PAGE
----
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  37. Female Under-Representation Among Philosophy Majors: A Map of the Hypotheses and a Survey of the Evidence.Tom Dougherty, Samuel Baron & Kristie Miller - 2015 - Feminist Philosophy Quarterly 1 (1):1-30.
    Why is there female under-representation among philosophy majors? We survey the hypotheses that have been proposed so far, grouping similar hypotheses together. We then propose a chronological taxonomy that distinguishes hypotheses according to the stage in undergraduates’ careers at which the hypotheses predict an increase in female under-representation. We then survey the empirical evidence for and against various hypotheses. We end by suggesting future avenues for research.
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  38. Davidson, Analyticity, and Theory Confirmation.Nathaniel Jason Goldberg - 2003 - Dissertation, Georgetown University
    In this dissertation, I explore the work of Donald Davidson, reveal an inconsistency in it, and resolve that inconsistency in a way that complements a debate in philosophy of science. In Part One, I explicate Davidson's extensional account of meaning; though not defending Davidson from all objections, I nonetheless present his seemingly disparate views as a coherent whole. In Part Two, I explicate Davidson's views on the dualism between conceptual schemes and empirical content, isolating four seemingly different arguments that Davidson (...)
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  39. In Defense of Comic Pluralism.Nathaniel Sharadin - 2017 - Ethical Theory and Moral Practice 20 (2):375-392.
    Jokes are sometimes morally objectionable, and sometimes they are not. What’s the relationship between a joke’s being morally objectionable and its being funny? Philosophers’ answers to this question run the gamut. In this paper I present a new argument for the view that the negative moral value of a joke can affect its comedic value both positively and negatively.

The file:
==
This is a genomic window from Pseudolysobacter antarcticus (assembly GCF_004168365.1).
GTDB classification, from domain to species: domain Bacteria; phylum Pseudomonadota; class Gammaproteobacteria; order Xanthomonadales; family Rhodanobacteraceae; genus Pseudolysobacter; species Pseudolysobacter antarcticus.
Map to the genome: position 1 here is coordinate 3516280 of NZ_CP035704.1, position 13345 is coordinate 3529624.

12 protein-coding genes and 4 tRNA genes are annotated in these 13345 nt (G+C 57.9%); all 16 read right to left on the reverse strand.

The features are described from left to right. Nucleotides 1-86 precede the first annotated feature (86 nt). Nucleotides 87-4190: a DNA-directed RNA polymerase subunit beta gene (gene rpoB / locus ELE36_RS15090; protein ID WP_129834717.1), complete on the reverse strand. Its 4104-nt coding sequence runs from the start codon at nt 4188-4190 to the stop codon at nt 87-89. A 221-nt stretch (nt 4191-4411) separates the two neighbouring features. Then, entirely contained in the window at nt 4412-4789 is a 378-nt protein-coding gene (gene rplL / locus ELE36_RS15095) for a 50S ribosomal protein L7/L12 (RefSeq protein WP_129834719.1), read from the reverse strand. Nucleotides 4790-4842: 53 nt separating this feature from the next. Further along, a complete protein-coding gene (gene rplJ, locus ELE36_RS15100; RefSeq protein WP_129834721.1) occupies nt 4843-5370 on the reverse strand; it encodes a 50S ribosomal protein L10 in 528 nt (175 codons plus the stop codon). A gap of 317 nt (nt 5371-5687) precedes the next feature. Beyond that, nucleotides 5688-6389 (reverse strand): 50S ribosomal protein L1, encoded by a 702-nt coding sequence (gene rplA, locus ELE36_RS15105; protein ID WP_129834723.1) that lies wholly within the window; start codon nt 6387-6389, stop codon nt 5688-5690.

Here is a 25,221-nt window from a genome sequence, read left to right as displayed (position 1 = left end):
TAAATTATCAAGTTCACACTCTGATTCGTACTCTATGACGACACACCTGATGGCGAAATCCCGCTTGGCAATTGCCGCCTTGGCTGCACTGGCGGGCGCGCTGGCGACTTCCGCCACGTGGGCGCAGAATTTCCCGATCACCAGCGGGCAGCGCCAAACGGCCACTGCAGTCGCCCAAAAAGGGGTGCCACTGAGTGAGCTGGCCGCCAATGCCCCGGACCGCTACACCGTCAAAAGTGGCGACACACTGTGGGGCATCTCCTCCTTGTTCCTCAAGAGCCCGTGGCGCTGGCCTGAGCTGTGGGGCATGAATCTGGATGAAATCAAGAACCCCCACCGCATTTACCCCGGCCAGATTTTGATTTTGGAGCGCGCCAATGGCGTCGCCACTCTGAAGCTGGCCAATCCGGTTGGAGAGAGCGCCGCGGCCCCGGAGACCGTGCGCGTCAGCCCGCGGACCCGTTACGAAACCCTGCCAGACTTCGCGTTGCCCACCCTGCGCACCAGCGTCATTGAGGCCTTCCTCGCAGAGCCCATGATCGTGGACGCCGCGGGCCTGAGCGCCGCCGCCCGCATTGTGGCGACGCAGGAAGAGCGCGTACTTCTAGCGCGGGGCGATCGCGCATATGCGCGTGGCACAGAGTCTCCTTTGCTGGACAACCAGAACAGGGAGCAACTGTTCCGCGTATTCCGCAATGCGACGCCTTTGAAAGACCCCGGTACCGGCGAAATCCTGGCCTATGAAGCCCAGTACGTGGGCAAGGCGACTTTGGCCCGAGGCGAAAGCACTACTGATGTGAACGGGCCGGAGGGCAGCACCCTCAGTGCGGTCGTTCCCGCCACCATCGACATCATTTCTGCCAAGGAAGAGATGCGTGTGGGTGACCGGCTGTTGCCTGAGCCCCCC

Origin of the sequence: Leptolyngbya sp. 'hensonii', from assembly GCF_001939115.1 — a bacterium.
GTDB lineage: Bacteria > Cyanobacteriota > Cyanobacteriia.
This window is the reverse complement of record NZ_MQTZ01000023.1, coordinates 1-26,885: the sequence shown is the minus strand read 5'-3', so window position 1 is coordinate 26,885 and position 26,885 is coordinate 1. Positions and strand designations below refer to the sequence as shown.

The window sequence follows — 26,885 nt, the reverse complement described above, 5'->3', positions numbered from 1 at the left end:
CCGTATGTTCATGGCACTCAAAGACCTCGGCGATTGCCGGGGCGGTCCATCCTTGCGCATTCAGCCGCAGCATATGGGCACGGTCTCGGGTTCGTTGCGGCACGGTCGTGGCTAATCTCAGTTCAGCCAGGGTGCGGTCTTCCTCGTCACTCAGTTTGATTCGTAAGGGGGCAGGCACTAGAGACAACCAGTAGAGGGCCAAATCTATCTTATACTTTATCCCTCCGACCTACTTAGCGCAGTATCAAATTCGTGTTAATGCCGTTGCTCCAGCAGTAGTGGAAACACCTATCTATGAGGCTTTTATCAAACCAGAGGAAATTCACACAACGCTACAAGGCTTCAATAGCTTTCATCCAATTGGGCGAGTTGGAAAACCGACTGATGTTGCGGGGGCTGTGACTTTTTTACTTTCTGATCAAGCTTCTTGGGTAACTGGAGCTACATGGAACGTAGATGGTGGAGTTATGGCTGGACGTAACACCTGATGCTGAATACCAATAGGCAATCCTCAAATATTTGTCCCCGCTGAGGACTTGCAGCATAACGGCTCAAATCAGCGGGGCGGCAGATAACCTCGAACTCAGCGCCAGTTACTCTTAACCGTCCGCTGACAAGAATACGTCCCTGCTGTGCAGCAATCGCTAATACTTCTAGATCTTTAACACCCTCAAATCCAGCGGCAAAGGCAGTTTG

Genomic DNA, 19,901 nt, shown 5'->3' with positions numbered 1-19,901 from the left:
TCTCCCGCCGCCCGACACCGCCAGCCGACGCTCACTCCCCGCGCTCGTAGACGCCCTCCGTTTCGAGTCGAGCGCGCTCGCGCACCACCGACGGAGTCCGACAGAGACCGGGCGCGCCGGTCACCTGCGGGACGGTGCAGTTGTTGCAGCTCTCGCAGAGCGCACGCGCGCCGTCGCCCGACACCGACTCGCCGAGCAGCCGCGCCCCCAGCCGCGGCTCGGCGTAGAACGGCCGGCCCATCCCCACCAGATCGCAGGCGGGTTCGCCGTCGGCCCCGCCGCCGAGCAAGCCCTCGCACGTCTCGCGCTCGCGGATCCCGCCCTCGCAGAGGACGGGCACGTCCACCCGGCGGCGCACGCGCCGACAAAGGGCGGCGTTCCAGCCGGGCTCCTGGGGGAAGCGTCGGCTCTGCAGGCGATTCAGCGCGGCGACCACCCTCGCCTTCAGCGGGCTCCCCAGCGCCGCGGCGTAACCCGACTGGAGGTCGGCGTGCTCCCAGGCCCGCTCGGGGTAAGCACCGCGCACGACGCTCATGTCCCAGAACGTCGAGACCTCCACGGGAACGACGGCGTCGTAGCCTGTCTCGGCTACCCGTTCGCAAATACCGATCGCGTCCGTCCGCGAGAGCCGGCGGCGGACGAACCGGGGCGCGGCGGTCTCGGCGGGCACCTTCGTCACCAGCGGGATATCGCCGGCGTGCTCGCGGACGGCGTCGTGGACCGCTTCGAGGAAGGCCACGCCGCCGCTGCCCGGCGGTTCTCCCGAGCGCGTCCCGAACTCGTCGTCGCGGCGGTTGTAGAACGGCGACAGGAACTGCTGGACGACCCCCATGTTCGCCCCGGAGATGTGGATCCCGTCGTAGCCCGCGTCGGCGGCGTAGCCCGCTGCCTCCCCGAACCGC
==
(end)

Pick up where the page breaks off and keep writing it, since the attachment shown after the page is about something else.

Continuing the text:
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  40. Is Deontic Evaluation Capable of Doing What it is For?Nathaniel Sharadin & Rob Van Someren Greve - 2021 - Journal of Ethics and Social Philosophy 19 (3).
    Many philosophers think the distinctive function of deontic evaluation is to guide action. This idea is used in arguments for a range of substantive claims. In this paper, we entirely do one completely destructive thing and partly do one not entirely constructive thing. The first thing: we argue that there is an unrecognized gap between the claim that the function of deontic evaluation is to guide action and attempts to put that claim to use. We consider and reject four arguments (...)
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  41. Revising Fiction, Fact, and Faith: A Philosophical Account.Nathaniel Gavaler Goldberg & Chris Gavaler - 2020 - New York: Routledge. Edited by Chris Gavaler.
    This book addresses how our revisionary practices account for relations between texts and how they are read. It offers an overarching philosophy of revision concerning works of fiction, fact, and faith, revealing unexpected insights about the philosophy of language, the metaphysics of fact and fiction, and the history and philosophy of science and religion. It will be of interest to a wide range of scholars and advanced students working in philosophy of language, metaphysics, philosophy of literature, literary theory and criticism, (...)